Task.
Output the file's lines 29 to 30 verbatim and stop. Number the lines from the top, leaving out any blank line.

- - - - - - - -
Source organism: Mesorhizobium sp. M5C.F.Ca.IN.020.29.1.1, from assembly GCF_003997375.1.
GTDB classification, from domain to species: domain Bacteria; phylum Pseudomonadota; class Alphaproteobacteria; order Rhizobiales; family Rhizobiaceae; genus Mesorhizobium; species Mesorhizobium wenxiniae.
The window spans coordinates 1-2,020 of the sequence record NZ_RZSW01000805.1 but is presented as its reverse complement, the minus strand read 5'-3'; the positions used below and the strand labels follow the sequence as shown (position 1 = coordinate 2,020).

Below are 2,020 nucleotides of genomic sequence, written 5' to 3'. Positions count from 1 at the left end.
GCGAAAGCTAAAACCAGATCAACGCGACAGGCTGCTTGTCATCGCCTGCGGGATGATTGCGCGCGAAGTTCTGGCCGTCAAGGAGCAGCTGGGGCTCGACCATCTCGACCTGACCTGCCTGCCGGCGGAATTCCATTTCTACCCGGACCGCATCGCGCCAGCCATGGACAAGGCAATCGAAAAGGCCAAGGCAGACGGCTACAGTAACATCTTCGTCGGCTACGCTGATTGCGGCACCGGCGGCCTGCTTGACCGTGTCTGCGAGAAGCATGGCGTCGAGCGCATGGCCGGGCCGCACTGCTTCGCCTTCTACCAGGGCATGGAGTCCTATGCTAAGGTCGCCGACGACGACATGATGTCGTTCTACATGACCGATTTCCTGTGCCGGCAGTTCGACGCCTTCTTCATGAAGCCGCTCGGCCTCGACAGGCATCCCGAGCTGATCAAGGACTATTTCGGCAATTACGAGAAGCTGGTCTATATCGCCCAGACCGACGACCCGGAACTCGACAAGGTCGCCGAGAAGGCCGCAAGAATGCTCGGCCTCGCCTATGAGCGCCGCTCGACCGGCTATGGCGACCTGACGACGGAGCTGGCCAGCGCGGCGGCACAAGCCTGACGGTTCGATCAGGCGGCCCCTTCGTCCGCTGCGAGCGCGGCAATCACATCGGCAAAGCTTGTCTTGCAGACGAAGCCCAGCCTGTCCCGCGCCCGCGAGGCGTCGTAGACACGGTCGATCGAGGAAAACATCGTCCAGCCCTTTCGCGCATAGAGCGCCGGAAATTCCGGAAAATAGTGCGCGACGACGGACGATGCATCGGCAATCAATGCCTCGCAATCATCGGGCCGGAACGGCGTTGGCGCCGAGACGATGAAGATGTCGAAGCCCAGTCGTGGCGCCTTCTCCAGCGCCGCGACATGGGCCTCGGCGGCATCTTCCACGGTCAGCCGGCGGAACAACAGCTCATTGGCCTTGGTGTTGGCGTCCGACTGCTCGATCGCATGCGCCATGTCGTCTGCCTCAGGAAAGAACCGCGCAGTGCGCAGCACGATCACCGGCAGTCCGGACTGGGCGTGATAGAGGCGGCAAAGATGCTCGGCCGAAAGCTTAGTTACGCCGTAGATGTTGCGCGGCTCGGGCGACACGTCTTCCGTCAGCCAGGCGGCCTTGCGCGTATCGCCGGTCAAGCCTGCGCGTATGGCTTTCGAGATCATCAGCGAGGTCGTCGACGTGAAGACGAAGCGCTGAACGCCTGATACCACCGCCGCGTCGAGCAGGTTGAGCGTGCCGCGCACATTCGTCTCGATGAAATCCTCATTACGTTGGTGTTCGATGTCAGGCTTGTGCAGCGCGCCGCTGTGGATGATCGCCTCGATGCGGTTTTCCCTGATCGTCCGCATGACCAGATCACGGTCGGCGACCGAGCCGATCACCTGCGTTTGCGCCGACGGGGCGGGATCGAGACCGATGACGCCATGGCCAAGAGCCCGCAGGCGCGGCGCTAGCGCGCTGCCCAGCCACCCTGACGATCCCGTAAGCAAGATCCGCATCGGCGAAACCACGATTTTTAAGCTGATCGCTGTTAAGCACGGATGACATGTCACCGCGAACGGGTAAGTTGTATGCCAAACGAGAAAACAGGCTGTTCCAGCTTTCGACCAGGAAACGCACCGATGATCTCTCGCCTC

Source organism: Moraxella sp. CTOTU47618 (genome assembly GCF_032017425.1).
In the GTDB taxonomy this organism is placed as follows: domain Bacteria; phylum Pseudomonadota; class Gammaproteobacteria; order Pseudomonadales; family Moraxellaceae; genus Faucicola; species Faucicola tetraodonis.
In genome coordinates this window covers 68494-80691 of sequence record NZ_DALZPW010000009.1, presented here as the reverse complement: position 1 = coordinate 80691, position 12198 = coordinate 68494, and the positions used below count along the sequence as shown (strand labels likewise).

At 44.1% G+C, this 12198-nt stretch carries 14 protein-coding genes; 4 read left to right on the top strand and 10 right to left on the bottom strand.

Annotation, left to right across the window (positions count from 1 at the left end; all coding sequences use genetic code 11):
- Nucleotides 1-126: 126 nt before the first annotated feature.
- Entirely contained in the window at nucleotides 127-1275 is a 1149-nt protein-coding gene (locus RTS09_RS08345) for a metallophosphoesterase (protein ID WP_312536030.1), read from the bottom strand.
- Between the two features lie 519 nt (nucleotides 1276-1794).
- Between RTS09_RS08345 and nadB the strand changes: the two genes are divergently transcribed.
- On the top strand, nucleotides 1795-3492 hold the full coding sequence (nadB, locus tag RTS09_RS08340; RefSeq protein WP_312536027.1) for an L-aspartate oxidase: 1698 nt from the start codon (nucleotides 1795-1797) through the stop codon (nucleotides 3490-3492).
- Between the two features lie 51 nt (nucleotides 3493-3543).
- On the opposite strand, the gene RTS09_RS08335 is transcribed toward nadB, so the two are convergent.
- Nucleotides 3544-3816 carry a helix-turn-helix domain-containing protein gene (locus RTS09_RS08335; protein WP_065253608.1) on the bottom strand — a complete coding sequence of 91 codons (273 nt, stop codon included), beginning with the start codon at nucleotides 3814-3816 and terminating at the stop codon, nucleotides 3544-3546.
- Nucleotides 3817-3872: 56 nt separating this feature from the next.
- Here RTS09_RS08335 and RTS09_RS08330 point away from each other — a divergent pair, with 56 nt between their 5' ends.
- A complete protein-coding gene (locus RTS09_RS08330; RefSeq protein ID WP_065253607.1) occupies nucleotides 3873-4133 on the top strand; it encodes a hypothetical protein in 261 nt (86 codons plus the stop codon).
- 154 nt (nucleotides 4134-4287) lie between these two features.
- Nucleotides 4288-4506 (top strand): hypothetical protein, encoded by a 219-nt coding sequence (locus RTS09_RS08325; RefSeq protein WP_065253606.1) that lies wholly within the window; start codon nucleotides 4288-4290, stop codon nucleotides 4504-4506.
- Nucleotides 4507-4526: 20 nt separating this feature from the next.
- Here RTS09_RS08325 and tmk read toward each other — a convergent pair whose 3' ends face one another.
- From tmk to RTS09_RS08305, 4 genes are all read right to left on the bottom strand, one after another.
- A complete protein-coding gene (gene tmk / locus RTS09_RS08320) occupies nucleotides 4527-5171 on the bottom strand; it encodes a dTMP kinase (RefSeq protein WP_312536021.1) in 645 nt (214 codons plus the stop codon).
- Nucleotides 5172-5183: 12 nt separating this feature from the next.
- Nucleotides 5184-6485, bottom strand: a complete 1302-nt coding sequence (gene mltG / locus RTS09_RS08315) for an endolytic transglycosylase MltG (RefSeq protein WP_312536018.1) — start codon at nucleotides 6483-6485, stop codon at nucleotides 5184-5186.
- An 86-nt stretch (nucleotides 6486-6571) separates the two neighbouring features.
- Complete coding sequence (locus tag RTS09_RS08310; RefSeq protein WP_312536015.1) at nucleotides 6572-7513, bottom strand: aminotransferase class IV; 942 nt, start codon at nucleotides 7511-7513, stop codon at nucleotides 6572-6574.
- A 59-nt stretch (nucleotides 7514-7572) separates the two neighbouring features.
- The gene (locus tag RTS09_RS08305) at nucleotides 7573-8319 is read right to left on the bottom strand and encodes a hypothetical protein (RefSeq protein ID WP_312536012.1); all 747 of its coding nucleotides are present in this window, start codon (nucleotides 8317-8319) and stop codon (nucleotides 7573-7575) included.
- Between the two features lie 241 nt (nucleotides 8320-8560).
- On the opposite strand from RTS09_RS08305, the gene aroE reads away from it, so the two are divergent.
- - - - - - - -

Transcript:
- Nucleotides 5184-6485, bottom strand: a complete 1302-nt coding sequence (gene mltG / locus RTS09_RS08315) for an endolytic transglycosylase MltG (RefSeq protein WP_312536018.1) — start codon at nucleotides 6483-6485, stop codon at nucleotides 5184-5186.
- An 86-nt stretch (nucleotides 6486-6571) separates the two neighbouring features.